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Pressing On

The Roni Stoneman Story

Roni Stoneman

Publication Year: 2007

This book recounts the fascinating life of Roni Stoneman, the youngest_x000B_daughter of the pioneering country music family, and a girl who, in spite_x000B_of poverty and abusive husbands, eventually became The First Lady of_x000B_Banjo,? a fixture on the Nashville scene, and, as Hee Haws Ironing Board_x000B_Lady, a comedienne beloved by millions of Americans nationwide._x000B_Drawn from over seventy-five hours of recorded interviews, Pressing On reveals that Roni is also a master storyteller. In her own words and with characteristic spunk and candor, she describes her pooristic? (way beyond ˜poverty-stricken?) Appalachian childhood, and how she learned from her brother Scott to play the challenging and innovative three-finger banjo picking style developed by Earl Scruggs. She also warmly recounts Hee Haw-era adventures with Minnie Pearl, Roy Clark, and Buck Owens; her encounters as a musician with country greats including Loretta Lynn, Johnny Cash, June Carter, and Patsy Cline; as well as her personal struggles with shiftless and violent husbands, her relationships with her children, and her musical life after Hee Haw.

Published by: University of Illinois Press

front cover

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Title Page

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Copyright Page

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Table of Contents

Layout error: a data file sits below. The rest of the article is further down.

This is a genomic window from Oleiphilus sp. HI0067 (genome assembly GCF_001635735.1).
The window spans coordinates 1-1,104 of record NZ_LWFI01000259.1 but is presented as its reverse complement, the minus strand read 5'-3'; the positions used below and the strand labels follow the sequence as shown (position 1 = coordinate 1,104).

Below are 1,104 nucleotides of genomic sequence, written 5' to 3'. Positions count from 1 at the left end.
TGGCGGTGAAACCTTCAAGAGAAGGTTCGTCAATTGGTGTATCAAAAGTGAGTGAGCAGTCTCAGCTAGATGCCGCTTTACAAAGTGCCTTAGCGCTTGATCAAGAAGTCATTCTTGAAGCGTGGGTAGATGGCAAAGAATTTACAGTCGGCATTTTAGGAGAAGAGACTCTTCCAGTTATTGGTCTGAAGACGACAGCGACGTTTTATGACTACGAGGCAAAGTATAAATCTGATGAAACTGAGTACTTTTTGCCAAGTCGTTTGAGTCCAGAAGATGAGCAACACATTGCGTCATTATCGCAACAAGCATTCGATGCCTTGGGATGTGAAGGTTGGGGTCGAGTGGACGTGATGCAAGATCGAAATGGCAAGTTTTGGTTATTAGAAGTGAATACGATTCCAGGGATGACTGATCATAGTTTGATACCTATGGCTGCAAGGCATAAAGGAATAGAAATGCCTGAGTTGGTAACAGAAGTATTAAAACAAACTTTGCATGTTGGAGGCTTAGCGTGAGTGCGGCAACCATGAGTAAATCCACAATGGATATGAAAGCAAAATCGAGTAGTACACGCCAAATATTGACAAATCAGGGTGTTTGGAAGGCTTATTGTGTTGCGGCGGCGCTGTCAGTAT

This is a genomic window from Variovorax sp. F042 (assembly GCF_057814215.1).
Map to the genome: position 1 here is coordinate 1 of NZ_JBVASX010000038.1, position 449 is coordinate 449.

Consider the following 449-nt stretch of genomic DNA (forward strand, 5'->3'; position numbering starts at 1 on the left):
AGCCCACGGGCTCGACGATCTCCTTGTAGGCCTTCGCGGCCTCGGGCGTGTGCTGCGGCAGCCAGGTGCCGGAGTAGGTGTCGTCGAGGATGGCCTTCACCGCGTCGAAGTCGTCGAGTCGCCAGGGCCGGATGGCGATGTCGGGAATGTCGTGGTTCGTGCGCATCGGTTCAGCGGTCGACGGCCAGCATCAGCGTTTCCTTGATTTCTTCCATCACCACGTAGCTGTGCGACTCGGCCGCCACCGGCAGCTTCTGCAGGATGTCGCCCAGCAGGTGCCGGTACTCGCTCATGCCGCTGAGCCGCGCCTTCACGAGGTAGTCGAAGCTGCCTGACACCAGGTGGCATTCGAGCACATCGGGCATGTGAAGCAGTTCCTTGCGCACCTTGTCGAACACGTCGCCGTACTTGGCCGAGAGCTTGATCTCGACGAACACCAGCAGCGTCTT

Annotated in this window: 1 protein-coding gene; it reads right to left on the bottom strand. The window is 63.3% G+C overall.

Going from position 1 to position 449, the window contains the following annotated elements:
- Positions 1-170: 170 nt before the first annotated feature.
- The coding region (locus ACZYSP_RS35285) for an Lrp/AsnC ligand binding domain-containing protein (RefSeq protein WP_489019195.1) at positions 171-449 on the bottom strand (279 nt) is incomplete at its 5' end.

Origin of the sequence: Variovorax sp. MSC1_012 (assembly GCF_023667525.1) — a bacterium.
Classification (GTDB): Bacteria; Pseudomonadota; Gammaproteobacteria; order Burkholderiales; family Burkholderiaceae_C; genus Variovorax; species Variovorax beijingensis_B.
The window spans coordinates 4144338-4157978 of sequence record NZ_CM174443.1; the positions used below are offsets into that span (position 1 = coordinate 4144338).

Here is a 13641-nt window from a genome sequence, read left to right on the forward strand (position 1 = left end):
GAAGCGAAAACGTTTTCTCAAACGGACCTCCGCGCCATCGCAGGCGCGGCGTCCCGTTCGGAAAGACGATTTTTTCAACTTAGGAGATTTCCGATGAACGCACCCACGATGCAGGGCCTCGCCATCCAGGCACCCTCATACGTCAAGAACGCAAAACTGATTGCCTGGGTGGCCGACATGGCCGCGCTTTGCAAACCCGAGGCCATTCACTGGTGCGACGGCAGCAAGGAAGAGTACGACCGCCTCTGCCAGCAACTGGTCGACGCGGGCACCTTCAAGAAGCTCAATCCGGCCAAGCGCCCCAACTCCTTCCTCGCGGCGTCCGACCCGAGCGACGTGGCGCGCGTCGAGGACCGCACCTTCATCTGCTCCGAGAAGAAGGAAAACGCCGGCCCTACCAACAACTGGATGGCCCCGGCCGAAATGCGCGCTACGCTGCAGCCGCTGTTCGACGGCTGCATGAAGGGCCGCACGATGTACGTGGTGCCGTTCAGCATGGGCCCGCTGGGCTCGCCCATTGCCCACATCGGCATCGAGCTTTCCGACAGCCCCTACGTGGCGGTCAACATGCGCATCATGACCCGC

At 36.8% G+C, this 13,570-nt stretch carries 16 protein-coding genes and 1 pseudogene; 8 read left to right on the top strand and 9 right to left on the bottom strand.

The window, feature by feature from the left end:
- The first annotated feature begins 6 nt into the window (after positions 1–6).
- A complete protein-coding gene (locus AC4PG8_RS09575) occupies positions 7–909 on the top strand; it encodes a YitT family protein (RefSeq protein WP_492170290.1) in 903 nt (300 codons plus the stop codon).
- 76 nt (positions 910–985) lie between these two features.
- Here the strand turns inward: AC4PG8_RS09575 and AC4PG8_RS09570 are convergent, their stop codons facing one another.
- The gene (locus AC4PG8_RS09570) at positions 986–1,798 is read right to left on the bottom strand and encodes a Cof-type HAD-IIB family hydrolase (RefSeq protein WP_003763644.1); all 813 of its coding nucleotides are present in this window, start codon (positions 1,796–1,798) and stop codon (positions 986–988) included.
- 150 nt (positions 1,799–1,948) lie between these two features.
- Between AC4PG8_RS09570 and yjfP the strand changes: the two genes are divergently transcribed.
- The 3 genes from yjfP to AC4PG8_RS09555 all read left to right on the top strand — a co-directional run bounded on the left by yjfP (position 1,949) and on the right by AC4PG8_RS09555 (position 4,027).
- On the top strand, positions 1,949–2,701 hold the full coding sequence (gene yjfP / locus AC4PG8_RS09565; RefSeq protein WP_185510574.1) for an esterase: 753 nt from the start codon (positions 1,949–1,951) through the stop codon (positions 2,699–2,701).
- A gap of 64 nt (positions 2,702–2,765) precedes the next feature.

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pp. ix-x

Acknowledgments

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pp. xi-xii

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Preface

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pp. xiii-xv

This is what usually happens: There I’ll be, up on stage at some state fair or bluegrass festival or club in Nashville. I’ll be having a great old time, picking my banjo and telling stories about life in the mountains, really feeling the love that comes from the audience, and loving them back. I finish and go to sit behind the record table. ...

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1. Family

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pp. 1-12

I think it would be nice to begin with the story of how Daddy and Mommy met. None of us kids knew about that until one day in the sixties when we were on the road—the Stoneman family band going from place to place, as we did, to play show after show. ...

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2. A Classy Person: Aunt Jack

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pp. 13-14

Granny Frost had three children, my mother Hattie, her sister Irma Lee, who for some reason we called Aunt Jack, and Aunt Jack’s twin, Bolen. Aunt Jack was a classy lady. She was childless. And we were always impressed with her because she didn’t have kids. Instead she had lots of things. ...

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3. My Childhood

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pp. 15-24

My brothers and sisters: Eddie was born in 1920, Grace in 1921, John in 1923, Patsy in 1925, Billy in 1926, Nita in 1927 (Nita died when she was five), Jack in 1929, Gene and Dean in 1930, Scotty in 1932, Donna in 1934, Jimmy and Rita in 1937 (Rita died when she was a baby), me in 1938 (May 5), and finally Van in 1940. ...

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4. Music

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pp. 25-33